At Haaretz, Chemi Shalev says Biden’s decision is “logical, reasonable, calculated and widely expected,” calling it “a milestone for America, good for Biden and comforting for Jews.”
In a lighter vein, Ron Kampeas describes “Five Jewish things to know about U.S. vice president candidate Kamala Harris.”
Among some of Harris’ “Jewish nuggets”:
“She smashed a glass at her wedding,” referring to her marriage to Douglas Emhoff.
“She did the blue box thing,” referring to Harris collecting donations to plant trees in Israel.
“Her big sisters are Jewish,” recalling Barbara Boxer’s and Dianne Feinstein’s — both Jewish — endorsements during her 2016 senatorial race.
Finally, Emhoff’s children from his first marriage affectionately call Harris “Momala,” a nickname similar to the Yiddish “Mamaleh,” which means “little mama” and also happens to be Harris’s official Twitter account name. Harris is also said to have a close relationship with Emhoff’s first wife and a “warm relationship” with her Jewish parents-in-law. The friendly, close relationship is reflected in a hilarious, good-natured imitation Harris did in 2019 of her mother-in-law, Barbara Emhoff, about which the Jewish press raved and Kveller wrote: “Kamala Harris’ impression of her Jewish mother-in-law is worthy of an Oscar.”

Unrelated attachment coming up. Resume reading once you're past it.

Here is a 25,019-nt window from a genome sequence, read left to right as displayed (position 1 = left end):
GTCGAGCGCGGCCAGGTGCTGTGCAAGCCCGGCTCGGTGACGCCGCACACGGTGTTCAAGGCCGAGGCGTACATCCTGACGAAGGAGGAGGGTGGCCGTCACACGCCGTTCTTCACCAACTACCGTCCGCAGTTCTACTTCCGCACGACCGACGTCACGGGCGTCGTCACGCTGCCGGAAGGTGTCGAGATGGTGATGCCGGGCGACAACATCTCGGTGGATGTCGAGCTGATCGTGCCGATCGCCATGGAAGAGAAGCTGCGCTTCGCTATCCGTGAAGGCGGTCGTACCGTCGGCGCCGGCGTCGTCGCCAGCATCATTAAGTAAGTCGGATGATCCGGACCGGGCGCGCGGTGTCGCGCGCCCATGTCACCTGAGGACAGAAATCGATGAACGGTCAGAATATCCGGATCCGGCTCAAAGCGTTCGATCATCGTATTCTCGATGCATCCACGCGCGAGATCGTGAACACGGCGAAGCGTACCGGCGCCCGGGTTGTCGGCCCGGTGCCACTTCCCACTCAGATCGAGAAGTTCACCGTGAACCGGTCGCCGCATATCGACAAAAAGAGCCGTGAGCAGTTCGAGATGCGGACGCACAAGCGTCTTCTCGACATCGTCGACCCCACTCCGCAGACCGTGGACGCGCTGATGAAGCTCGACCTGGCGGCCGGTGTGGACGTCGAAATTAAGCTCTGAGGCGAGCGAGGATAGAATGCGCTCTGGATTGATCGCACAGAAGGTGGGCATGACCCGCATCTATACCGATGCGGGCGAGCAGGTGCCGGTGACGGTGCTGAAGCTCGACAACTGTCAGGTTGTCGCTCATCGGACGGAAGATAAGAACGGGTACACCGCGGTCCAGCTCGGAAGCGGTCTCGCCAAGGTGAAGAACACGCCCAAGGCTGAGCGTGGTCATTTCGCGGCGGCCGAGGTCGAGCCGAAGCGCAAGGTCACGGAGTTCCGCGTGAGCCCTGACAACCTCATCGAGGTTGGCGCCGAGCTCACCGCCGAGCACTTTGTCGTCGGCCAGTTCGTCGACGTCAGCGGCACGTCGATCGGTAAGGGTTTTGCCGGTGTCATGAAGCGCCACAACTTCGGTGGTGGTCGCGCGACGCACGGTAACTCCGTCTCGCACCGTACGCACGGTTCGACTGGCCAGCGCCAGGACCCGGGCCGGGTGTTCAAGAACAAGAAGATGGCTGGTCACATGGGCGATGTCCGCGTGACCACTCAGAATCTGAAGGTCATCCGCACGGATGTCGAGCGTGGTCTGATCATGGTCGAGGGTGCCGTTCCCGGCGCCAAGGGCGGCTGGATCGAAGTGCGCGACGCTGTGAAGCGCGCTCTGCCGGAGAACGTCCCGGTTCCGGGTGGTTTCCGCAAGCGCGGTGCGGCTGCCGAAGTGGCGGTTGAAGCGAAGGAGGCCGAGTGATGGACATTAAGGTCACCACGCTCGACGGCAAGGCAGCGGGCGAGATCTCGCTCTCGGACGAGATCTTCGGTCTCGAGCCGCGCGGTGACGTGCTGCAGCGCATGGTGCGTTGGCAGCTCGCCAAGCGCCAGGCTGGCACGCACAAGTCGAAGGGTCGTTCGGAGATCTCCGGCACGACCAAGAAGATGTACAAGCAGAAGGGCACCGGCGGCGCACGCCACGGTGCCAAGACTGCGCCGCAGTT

Now, that ought to count for something!
As to Harris’ own religion, while growing up Harris attended a Black Baptist Church and a Hindu Temple. She now considers herself a Black Baptist.